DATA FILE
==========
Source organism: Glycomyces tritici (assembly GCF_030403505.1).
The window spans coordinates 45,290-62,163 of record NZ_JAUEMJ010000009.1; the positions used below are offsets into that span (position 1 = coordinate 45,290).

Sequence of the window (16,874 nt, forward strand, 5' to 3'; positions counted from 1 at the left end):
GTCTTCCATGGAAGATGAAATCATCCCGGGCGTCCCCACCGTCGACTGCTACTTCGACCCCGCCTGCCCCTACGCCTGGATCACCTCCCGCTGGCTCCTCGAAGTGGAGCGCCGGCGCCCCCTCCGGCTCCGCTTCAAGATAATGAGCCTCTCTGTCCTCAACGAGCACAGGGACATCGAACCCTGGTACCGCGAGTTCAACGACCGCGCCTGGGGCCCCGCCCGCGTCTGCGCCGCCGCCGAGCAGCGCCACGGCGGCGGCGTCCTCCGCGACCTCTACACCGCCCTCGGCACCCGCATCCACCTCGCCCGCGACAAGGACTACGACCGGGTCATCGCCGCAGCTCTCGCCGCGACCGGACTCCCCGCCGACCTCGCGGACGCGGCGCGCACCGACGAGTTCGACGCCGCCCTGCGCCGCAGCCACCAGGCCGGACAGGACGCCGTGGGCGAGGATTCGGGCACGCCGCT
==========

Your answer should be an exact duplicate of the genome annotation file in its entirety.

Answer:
Source organism: Glycomyces tritici (assembly GCF_030403505.1).
The window spans coordinates 45,290-62,163 of record NZ_JAUEMJ010000009.1; the positions used below are offsets into that span (position 1 = coordinate 45,290).

Sequence of the window (16,874 nt, forward strand, 5' to 3'; positions counted from 1 at the left end):
GTCTTCCATGGAAGATGAAATCATCCCGGGCGTCCCCACCGTCGACTGCTACTTCGACCCCGCCTGCCCCTACGCCTGGATCACCTCCCGCTGGCTCCTCGAAGTGGAGCGCCGGCGCCCCCTCCGGCTCCGCTTCAAGATAATGAGCCTCTCTGTCCTCAACGAGCACAGGGACATCGAACCCTGGTACCGCGAGTTCAACGACCGCGCCTGGGGCCCCGCCCGCGTCTGCGCCGCCGCCGAGCAGCGCCACGGCGGCGGCGTCCTCCGCGACCTCTACACCGCCCTCGGCACCCGCATCCACCTCGCCCGCGACAAGGACTACGACCGGGTCATCGCCGCAGCTCTCGCCGCGACCGGACTCCCCGCCGACCTCGCGGACGCGGCGCGCACCGACGAGTTCGACGCCGCCCTGCGCCGCAGCCACCAGGCCGGACAGGACGCCGTGGGCGAGGATTCGGGCACGCCGCT